Design Thinking Examples: Five Real Stories
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No other area of design requires such deep immersion in the client's world as UI/UX design. To create a user-friendly and practical product, it is necessary to understand the customers’ pains, needs, and expectations. This is what design thinking is all about.
Design thinking is a unique client-centered approach that helps businesses create innovative ideas using a human point of view instead of raw historical data. For example, our recent client, HandPrinter, based their project on a goal that is very important - to encourage people to protect the environment - which helped them become a company with an inimitable vision and no analogs around the globe. Interested in how they did it? Please, read further in our case study.
With the help of design thinking, you can help your clients solve their problems and create benefits for your business. Of course, in theory, using this approach seems just a piece of cake. But what about real life? I guess you are wondering if it is possible to efficiently apply design thinking in your business.
In this article, we will discuss five design thinking examples of real companies that actively use this approach as a part of their corporate strategy. So, get ready for your dose of inspiration!
Examples of companies that use design thinking
To show how resulting the design thinking can be we won't have to dig through the whole internet. What's more, I bet that you have not only heard about companies we're going to talk about but even use their products regularly!
Anyways, without further ado, let's analyze some cases when companies revolutionized the market using design thinking.
The first design thinking case study is Airbnb, cloud software for vacation rentals. The creators of Airbnb, designers Brian Chesky and Joe Gebbia met at the university, moved together to San Francisco, and rented a nice spacious apartment there for two. In 2007, there was a design conference in the city and that’s why the prices for rooms in hotels went up a lot. That’s the time when two friends came up with a simple business idea: they bought several air mattresses and hosted colleagues in their flat. To find guests, they created airbedandbreakfast.com.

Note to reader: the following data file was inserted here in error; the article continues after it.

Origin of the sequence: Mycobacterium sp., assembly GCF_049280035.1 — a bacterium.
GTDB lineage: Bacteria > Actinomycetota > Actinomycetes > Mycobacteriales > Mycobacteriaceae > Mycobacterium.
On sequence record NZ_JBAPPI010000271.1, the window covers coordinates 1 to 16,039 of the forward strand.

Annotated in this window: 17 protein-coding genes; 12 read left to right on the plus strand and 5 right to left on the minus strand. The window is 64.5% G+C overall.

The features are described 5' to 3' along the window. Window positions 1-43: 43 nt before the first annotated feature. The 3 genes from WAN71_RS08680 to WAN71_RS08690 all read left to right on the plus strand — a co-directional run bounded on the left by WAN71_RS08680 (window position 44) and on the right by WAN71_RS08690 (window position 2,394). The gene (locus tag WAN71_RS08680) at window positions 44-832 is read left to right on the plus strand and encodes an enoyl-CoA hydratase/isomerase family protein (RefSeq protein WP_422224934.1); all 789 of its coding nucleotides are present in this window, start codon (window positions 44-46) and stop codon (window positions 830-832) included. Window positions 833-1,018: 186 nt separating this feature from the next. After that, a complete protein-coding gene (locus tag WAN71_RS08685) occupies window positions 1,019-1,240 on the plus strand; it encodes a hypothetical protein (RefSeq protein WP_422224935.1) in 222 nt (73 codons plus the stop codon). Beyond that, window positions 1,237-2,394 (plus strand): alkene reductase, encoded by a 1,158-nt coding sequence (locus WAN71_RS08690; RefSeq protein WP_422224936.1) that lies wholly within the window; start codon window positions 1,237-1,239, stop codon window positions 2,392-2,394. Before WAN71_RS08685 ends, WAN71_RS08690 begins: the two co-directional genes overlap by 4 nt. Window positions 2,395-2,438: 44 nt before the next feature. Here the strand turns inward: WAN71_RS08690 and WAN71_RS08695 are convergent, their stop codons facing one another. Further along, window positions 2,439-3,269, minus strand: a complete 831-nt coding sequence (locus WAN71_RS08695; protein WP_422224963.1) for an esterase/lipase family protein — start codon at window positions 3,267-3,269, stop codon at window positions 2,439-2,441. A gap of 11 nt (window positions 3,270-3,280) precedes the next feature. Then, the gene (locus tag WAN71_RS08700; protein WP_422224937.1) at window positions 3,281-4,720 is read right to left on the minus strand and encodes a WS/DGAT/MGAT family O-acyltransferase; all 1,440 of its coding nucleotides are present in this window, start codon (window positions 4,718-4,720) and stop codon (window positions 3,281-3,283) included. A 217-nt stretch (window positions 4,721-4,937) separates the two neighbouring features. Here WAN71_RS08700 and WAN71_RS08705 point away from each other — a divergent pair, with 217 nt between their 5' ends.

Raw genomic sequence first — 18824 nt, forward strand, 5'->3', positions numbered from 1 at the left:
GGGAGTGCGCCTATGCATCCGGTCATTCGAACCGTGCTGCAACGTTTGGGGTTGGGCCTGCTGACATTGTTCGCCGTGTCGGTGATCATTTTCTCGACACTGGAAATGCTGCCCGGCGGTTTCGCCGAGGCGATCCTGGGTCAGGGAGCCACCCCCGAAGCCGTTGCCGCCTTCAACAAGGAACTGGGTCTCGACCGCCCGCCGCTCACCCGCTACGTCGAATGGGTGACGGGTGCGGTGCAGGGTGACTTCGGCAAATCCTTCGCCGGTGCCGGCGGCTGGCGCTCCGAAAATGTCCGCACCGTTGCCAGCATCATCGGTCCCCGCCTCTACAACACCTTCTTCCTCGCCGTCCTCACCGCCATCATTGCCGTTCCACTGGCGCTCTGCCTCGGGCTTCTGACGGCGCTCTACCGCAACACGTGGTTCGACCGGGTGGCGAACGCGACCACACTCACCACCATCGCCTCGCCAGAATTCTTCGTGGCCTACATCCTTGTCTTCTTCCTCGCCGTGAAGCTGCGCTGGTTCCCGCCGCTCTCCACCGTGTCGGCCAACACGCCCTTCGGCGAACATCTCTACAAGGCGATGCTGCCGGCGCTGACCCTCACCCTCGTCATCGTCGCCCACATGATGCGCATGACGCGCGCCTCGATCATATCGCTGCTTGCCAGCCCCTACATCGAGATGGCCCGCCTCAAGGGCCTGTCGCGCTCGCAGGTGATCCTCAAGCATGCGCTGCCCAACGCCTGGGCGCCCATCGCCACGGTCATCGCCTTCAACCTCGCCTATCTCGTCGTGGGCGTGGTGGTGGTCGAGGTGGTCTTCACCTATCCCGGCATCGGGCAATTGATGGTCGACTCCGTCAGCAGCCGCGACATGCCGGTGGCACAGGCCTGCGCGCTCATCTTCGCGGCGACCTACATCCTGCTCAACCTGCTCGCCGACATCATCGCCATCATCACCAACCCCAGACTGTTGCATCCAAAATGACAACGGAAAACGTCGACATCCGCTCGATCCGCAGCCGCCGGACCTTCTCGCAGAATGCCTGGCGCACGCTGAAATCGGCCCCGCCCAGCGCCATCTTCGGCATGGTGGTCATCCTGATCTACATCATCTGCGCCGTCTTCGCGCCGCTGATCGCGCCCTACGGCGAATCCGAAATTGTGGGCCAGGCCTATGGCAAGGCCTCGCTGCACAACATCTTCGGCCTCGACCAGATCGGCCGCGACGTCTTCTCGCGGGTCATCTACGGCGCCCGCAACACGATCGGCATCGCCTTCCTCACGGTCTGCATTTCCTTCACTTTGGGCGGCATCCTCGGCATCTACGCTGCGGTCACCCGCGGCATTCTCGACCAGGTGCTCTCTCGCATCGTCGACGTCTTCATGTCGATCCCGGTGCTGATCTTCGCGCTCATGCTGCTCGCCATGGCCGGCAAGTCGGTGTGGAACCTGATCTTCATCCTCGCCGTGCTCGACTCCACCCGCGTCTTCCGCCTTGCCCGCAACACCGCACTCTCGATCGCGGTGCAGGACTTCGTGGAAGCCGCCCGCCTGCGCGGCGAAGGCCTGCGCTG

The idea was good and Brian and Joe wanted to continue developing it. They used the empathy method they studied at design school and asked themselves:
- What do people do when they travel?
- How can they quickly and easily learn the way from the airport to their home?
- How can you recommend your favorite place on the next street to have dinner?
Answering these questions gave Chesky and Gebbia useful ideas on how to update the website. From that point with the help of the app, the user could rent apartments, order breakfast, and also communicate with the host like with a friend (ask them for advice or recommendation).
With design thinking, they solved the problem of distrust between the host and the guest: the ability to leave the feedback from both sides broke that barrier.
Now every design team at Airbnb has a leader whose first priority is to represent the customer and their needs.
Sasha Lubomirsky, head of User Research at Airbnb says: “When you understand the problem, the solution is way more straightforward. If you understand the problem, the ideas follow!”
These words prove the importance of design thinking for Airbnb.
According to Forbes, back in 2001, Netflix founder Reed Hastings spent $10 million a year on streaming technology research. This fact alone shows how customer-centric Netflix has been from its very beginning.
In the same article, the author points out that Netflix's design thinking can be boiled down to four rules:
1. Think Big - Netflix was not afraid to destroy its existing successful DVD delivery business and follow the technological advance.
2. Start small - the company did not rush headlong into the implementation of a new product, but waited for the right moment.
3. Fail quickly - Early streaming attempts were abandoned.
4. Scale Fast - Netflix has been able to grow rapidly by moving to the original content.
Many of us are familiar with all the advantages of the Netflix platform and its human-centered UX design:
- Card design (you can interact with each card: pick it, bring closer, flip over, etc.)
- AI-powered recommendations (based on your view history Netflix personalize the experience for you)
But Netflix's design thinking goes beyond digital design. It covers the entire process of user interaction with the system.
Making the customer a top priority and continually thinking about what would be better for them helped Netflix to not only reshape the video rental industry but also let Netflix become an essential part of how to relax correctly. Because let's be real, there's "Chill" and there's "Netflix and Chill".
More than 75 million people in 600 cities in 65 countries around the world use Uber, and for many, it has become the most familiar mode of transportation. The main reason for the success of this online ride-hailing taxi app is its unique business model that Uber managed to develop using a design thinking approach.
Putting themselves into their customers’ shoes allowed Uber’s team to define that the most critical issue that influences the client’s final impression is the need to wait. That is why Uber has given a lot of attention to this issue.